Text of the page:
For more useful tips, follow me on Twitter.

Comments (77)

  1. awesome article!!!
    i hav written a code to click an image and set it on an imageview.
    nw how do i stretch this image?? i.e. dynamically…

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  4. Thanks. I appreciate this explanation. Others (we will leave them nameless but they are well known) don’t do as good job explaining 9-patch as you have done here.

  5. So the stretching that happens in the scaling areas, how is that handled? Is there smoothing or other upsampling methods applied? Looks like you trust a gradient in those areas, but it might be good to cover that, if it is known.

    • For the most part it’s smooth. If you’re trying something very subtle, with little difference in a short area you may see banding. I’m used to seeing banding so I’ll often try gradients over and over until I get something smooth.

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  18. First of all thank you for nice tutorial. My lot of confusions get clear but still I am stuck in one thing. I am going to create a 9 path image for my button. But, I could not understand what should be its size for xhdpi, hdpi, ldpi and mdpi.
    In tutorial you said image size should by 48×48 and after creating 1 pixel black line line its size become 50×50.

    Questions:
    1. Please tell me what should be original image size for xhdpi, hdpi, ldpi and mdpi?
    2. Do I first create an image for xhdpi, hdpi, ldpi and mdpi and then separately create 9 path image?

    • 1. mdpi is the same as dp in size, so 48dp is 48 pixels on an mdpi device.

      hdpi == 1.5x mdpi
      xhdpi == 2x mdpi
      xxhdpi == 3x mdpi

      So if you have a 48×48 image, it will need to be 72×72 for hdpi and 96×96 for xhdpi. Adding a 9-scale border to each will make the files 50×50, 74×74, and 98×98.

      2. Yeah, it’s best that way because Photoshop tends to add hard to see anti-aliasing which can break 9-scale markings. You’ll usually need to redraw by hand new guidelines, as well as run an eraser around the edge of the graphic, just to be sure it’s clean.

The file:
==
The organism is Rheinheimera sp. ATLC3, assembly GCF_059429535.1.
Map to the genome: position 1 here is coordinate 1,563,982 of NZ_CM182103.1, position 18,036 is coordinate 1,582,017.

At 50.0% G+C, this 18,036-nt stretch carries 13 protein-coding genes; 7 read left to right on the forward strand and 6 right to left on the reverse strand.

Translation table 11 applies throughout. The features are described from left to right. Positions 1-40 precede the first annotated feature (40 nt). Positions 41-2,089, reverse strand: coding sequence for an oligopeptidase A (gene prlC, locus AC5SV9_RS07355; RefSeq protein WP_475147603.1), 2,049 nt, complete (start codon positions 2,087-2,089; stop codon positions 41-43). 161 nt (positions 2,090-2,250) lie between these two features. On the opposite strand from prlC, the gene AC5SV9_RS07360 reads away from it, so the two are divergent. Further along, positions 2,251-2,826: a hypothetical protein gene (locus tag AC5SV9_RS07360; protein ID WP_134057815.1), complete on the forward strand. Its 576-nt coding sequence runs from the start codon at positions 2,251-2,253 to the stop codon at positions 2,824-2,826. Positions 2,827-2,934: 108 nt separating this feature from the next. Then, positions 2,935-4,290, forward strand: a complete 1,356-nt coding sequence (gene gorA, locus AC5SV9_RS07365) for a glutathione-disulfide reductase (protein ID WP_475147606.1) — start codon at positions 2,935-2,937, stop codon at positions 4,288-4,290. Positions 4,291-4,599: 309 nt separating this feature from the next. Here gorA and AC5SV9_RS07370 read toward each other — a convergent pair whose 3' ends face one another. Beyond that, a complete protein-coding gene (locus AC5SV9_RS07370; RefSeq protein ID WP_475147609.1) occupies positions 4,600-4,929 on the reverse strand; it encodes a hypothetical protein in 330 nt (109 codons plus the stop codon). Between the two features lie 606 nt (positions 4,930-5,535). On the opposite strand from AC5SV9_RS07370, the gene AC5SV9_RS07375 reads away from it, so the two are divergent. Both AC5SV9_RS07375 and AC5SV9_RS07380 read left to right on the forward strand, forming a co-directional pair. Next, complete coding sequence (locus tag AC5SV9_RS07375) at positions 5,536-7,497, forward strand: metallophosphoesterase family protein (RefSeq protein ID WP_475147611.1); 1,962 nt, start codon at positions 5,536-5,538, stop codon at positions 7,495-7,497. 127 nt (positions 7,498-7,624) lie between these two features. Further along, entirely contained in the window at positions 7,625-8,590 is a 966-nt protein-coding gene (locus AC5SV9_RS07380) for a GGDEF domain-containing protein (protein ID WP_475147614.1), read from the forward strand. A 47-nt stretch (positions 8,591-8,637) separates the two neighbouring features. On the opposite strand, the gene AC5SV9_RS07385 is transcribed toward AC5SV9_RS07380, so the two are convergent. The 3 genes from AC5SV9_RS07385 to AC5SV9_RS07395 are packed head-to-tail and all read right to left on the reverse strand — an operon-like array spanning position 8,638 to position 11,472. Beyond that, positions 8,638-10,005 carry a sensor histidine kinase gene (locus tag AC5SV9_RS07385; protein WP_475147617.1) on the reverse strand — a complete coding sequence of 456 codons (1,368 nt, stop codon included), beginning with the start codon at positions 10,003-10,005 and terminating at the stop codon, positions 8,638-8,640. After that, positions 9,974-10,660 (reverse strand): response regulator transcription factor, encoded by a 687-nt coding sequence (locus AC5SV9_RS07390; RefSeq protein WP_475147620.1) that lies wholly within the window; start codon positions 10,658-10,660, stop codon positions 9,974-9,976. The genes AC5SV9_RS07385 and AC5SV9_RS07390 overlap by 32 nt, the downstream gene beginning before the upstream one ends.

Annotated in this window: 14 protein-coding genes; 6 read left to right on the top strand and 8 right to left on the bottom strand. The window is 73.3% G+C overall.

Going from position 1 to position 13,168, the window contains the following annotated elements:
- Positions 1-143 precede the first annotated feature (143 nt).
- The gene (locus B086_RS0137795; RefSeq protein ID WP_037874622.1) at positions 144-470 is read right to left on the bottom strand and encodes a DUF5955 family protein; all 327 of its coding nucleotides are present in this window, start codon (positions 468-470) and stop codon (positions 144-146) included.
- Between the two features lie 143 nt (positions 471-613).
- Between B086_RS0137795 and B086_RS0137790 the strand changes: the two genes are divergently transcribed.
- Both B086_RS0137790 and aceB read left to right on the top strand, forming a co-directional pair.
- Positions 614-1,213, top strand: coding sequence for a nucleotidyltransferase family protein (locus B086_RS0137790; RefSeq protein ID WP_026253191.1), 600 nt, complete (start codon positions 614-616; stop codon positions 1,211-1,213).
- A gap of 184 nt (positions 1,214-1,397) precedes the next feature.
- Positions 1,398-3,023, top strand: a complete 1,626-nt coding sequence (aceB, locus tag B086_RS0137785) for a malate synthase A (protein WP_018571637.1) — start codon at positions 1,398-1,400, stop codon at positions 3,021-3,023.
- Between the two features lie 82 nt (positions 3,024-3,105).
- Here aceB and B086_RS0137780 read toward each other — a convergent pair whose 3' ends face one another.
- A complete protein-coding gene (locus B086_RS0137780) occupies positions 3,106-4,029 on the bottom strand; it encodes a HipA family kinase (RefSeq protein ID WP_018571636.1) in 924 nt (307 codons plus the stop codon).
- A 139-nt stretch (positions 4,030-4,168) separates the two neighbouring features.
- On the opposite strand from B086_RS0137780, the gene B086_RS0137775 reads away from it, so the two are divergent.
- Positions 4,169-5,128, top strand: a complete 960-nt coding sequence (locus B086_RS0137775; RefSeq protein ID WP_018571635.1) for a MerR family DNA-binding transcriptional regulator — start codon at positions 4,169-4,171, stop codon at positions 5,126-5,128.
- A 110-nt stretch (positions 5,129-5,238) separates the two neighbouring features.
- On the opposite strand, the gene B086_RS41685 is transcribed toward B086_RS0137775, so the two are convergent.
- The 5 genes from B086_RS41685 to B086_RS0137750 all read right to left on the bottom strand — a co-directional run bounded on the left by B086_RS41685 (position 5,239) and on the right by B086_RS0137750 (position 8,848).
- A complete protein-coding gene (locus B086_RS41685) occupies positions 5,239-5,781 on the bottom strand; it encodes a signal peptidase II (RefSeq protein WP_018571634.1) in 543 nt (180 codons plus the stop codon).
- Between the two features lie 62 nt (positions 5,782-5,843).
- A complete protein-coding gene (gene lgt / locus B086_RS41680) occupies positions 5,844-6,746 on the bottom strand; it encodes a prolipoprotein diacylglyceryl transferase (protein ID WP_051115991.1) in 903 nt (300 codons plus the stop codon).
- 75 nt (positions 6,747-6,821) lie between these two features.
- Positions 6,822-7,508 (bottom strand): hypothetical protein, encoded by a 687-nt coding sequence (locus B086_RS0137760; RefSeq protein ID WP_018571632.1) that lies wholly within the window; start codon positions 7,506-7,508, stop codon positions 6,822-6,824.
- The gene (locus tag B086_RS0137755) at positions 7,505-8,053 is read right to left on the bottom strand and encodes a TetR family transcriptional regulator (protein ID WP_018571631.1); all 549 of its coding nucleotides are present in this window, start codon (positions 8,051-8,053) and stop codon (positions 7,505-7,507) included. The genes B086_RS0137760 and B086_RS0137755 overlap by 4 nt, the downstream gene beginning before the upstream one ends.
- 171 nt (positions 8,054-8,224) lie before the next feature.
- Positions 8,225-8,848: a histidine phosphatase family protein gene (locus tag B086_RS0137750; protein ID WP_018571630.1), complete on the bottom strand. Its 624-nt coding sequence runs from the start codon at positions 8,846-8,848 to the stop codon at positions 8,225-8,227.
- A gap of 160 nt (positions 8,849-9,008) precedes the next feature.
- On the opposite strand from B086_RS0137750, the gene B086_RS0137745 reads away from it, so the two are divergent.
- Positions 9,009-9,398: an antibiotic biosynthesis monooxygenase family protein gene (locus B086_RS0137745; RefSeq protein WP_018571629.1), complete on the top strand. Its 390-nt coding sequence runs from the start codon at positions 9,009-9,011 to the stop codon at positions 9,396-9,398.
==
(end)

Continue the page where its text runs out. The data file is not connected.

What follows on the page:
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  20. Good writeup!
    Along with the multiple stretch regions, would be worthwhile to point out:
    - trying to shrink the size of a 9patch (e.g. by specify height in xml that’s smaller than the image’s height) will typically result in nasty visual artefacts.
    - some tools available for creating/editing.

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    • How to use 9 patch image in a android? Where 9 patch tools in Eclipse?
      When i use 9 patch image it gave error No resource found?
      Plz give proper guideliness.

      In adv Thanks.

  31. Great article! :)

    However, there’s something I don’t understand: if I don’t use the LEFT guide (because I don’t want the image to be stretched vertically), I get this error message: “No marked region found along edge. – Found along left edge”.

    I think I must be missing something, but I can’t figure out what’s wrong.

    Thanks a lot!

    • Nice catch. I checked out my actual working assets and turns out I did use a left guide, even though I’m not scaling vertically.

      I’ve updated the graphic and post. Thanks for catching that =)

  32. Very helpful! Thanks so much for your article.

    Question: Normally Android recommends that you provide multiple versions of each image to account for different screen sizes/resolutions. Is that still required when you use a 9 Patch image? If you only need a single 9 Patch image for all resolutions, which baseline resolution do you pick?

    Thanks so much.

    • There’s about a 30% size difference between mdpi & hdpi so I always do 2x screen images; I do mdpi & hdpi and ignore ldpi. By my understanding, mdpi is the standard baseline for dp scaling: layouts match mdpi and scale from there to hdpi.

  33. One other thing that I don’t think is documented on the official page, is that you can actually have more than one “stretchable” region on each side. There are a few .9.png files in the SDK that use this.

    So imagine you have an icon in the middle of a button that you don’t want to stretch, but you do want the space either side of the icon to stretch… Your top black line would be in 2 parts, either side of the icon.